The ongoing “fight for acres” in the U.S., attempting to bring in more corn plantings, has also spilled north of the border, with Manitoba corn growers looking to increase their area of the profitable crop as well.
However, corn needs a long growing season, and wet conditions now seen across much of the province could thwart some plans this spring.
“Acres will be up quite a bit, if (producers) can get on the field,” said Theresa Bergsma, executive secretary of the Manitoba Corn Growers Association at Carman. “That’s always the big ‘if,’ especially with the flooding going on.”
With a week or two of warm, sunny weather, the situation could change quickly, said Bergsma. However, she noted that nearby forecasts look cool and wet, leaving too many unknowns right now.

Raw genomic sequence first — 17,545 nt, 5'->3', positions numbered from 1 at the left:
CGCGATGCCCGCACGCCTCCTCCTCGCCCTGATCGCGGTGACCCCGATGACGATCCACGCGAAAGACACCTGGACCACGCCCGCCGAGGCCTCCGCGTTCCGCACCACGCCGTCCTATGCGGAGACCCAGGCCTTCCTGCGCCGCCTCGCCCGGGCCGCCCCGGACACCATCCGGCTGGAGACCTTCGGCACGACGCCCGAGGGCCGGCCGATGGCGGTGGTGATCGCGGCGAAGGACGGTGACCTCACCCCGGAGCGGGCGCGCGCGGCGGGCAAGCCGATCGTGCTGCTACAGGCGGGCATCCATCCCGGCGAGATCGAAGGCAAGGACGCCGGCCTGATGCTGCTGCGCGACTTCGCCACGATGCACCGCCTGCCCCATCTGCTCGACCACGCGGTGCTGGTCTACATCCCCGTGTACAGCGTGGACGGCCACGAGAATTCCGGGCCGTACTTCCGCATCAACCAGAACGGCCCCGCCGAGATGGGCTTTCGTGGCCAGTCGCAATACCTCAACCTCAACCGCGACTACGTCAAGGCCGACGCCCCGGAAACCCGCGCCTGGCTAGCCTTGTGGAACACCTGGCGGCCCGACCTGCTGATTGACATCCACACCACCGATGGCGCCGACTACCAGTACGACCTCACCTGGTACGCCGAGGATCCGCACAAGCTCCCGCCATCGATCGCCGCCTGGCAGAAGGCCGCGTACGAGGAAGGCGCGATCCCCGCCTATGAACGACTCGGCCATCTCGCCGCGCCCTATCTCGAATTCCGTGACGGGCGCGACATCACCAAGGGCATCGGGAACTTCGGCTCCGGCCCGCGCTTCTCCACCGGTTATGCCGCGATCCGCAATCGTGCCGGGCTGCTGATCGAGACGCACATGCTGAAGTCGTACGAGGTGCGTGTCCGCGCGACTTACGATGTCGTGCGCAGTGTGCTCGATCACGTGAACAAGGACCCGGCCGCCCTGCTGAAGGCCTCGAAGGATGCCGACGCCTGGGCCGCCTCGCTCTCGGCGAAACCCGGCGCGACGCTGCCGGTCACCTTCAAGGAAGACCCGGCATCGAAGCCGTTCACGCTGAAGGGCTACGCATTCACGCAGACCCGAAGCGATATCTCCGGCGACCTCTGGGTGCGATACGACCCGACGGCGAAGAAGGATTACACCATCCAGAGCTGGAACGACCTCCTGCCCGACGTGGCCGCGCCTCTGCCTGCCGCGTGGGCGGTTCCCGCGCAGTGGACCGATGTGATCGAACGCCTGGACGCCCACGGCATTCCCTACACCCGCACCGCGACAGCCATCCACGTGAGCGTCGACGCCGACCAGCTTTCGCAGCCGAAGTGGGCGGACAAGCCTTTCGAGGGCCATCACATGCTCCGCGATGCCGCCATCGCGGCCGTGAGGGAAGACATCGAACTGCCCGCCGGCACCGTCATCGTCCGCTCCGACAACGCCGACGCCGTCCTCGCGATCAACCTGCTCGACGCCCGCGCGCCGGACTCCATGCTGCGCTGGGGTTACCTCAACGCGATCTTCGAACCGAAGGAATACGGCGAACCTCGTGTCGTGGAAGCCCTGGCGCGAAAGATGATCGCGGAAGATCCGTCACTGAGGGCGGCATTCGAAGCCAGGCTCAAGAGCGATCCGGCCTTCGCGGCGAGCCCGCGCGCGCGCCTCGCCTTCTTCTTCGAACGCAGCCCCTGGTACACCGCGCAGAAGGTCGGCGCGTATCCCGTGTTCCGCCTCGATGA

She expected it could be another two or three weeks before there will be a better sense of how planting conditions were looking.
Manitoba farmers planted 185,000 acres of corn for grain in 2010 and harvested a 480,100-tonne crop, according to Statistics Canada data. With current prices more than double the traditional average for corn, Bergsma said intentions point to well over 200,000 corn acres in the province in 2011.
Last year, some producers were putting corn in as early as April 25, but she said that is unlikely this year. However, given some good weather, it doesn’t take long to get a crop in the ground, and Bergsma noted that producers will be aiming to have their corn planted by May 25 in most areas.
From a pricing standpoint, bids in Manitoba typically follow the U.S. futures market fairly closely. However, the strong Canadian dollar is cutting into bids north of the border somewhat, narrowing the basis.
Current bids in Manitoba for grain corn could be found around the $6.30 per bushel area, Bergsma said.